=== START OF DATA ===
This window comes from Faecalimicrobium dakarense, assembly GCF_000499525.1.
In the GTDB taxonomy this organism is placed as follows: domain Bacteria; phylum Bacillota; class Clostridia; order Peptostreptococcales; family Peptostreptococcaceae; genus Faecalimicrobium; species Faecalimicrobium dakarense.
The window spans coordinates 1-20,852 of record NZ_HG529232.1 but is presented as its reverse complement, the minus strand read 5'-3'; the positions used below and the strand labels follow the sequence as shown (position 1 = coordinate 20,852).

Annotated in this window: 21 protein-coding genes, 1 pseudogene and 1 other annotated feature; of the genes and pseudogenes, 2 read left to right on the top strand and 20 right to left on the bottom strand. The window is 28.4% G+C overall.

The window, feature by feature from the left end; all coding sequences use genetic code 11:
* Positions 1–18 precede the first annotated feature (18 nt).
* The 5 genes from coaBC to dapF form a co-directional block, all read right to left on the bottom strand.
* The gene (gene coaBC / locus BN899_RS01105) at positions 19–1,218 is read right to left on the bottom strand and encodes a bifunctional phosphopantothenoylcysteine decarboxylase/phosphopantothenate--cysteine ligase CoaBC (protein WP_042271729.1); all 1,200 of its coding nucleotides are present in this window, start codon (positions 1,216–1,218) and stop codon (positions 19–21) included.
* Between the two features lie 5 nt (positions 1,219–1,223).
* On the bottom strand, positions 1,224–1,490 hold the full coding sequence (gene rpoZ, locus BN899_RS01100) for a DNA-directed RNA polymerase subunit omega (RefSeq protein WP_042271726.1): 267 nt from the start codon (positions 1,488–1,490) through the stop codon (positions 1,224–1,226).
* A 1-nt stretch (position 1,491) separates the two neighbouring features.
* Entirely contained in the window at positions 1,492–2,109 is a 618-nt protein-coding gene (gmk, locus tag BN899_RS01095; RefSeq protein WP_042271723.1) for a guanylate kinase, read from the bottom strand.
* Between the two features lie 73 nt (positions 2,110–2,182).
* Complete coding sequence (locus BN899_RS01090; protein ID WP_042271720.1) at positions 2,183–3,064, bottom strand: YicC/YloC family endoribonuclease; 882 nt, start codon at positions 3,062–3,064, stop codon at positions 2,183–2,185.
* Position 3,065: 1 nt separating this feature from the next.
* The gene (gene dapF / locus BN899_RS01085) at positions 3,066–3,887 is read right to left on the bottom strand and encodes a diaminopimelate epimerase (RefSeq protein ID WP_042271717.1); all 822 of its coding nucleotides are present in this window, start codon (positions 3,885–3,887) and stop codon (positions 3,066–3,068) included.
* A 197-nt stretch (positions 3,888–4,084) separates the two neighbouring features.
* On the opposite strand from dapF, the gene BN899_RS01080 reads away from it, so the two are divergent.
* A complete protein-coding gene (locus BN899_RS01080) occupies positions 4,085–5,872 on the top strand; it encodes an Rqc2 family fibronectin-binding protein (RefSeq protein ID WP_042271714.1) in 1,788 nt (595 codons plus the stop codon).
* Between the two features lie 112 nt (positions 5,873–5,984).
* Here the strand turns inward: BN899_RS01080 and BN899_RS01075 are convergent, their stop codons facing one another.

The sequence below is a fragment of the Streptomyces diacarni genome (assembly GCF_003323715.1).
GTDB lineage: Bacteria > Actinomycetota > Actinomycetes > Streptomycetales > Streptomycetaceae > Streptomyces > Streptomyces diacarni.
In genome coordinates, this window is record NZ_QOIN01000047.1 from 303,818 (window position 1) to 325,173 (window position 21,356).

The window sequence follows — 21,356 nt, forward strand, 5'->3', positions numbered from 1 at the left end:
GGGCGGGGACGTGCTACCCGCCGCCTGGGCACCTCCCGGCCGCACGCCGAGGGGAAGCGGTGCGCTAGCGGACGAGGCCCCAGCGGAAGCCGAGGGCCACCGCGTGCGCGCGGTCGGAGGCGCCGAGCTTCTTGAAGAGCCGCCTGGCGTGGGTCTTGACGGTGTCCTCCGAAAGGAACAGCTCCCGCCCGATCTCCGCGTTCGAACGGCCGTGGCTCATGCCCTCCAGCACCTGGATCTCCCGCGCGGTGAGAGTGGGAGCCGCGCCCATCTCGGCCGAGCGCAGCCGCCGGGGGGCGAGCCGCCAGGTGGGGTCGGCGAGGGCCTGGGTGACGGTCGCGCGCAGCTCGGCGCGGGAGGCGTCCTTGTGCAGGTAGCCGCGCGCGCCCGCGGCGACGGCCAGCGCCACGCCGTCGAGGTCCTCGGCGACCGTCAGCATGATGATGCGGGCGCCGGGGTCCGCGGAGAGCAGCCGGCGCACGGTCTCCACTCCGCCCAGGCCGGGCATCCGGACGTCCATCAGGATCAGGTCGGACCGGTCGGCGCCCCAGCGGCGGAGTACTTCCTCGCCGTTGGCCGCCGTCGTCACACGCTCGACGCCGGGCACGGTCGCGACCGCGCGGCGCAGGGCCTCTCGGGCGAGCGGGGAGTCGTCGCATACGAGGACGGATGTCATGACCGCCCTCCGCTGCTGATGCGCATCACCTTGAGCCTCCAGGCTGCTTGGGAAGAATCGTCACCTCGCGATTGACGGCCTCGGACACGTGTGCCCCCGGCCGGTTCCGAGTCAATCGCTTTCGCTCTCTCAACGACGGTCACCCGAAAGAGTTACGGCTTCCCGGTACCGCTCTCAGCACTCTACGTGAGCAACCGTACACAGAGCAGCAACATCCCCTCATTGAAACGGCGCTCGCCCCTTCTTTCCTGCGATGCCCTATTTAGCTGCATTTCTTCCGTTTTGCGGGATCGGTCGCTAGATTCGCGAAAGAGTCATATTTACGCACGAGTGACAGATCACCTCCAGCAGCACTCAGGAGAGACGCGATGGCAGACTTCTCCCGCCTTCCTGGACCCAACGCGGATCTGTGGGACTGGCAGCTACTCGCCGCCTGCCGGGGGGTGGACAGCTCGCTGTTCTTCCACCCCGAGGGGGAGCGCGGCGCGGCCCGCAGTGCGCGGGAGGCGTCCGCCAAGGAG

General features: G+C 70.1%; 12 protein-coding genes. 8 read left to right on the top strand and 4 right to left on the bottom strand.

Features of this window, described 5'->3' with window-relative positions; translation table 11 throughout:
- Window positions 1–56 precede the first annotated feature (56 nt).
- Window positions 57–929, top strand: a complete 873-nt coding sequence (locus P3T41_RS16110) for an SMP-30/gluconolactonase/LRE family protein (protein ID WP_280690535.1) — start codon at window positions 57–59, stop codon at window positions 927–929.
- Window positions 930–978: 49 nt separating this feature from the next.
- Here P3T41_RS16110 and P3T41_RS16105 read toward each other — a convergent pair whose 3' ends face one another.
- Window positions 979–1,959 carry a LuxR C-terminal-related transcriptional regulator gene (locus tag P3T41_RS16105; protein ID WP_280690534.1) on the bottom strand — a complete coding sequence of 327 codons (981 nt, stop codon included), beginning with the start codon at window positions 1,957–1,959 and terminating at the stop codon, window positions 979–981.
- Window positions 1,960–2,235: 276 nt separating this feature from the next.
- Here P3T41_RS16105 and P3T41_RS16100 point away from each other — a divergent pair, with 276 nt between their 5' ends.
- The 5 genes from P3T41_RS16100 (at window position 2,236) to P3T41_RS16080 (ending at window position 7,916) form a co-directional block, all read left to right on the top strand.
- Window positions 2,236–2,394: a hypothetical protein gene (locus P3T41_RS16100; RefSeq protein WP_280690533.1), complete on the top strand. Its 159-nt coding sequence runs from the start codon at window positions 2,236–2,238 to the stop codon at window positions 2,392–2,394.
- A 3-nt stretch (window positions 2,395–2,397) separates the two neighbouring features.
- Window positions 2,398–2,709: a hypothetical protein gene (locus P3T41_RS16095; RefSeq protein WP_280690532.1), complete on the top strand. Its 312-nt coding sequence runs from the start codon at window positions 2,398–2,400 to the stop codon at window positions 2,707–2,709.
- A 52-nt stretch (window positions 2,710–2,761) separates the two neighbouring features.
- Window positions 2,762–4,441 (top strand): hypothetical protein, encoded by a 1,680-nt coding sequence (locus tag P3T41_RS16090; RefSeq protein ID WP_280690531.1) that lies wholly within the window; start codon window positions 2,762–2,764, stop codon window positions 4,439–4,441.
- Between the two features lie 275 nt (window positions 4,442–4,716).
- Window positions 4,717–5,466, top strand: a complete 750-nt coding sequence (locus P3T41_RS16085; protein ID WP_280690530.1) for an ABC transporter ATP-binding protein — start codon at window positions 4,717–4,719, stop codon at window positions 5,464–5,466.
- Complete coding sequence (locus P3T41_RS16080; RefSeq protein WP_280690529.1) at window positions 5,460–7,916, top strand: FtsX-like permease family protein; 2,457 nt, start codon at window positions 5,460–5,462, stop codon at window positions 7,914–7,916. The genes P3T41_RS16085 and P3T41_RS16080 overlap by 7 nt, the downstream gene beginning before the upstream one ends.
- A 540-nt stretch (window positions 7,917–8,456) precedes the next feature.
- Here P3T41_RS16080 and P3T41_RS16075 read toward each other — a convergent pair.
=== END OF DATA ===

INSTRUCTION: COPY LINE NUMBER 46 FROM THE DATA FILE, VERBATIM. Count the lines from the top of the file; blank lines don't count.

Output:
- Here P3T41_RS16080 and P3T41_RS16075 read toward each other — a convergent pair.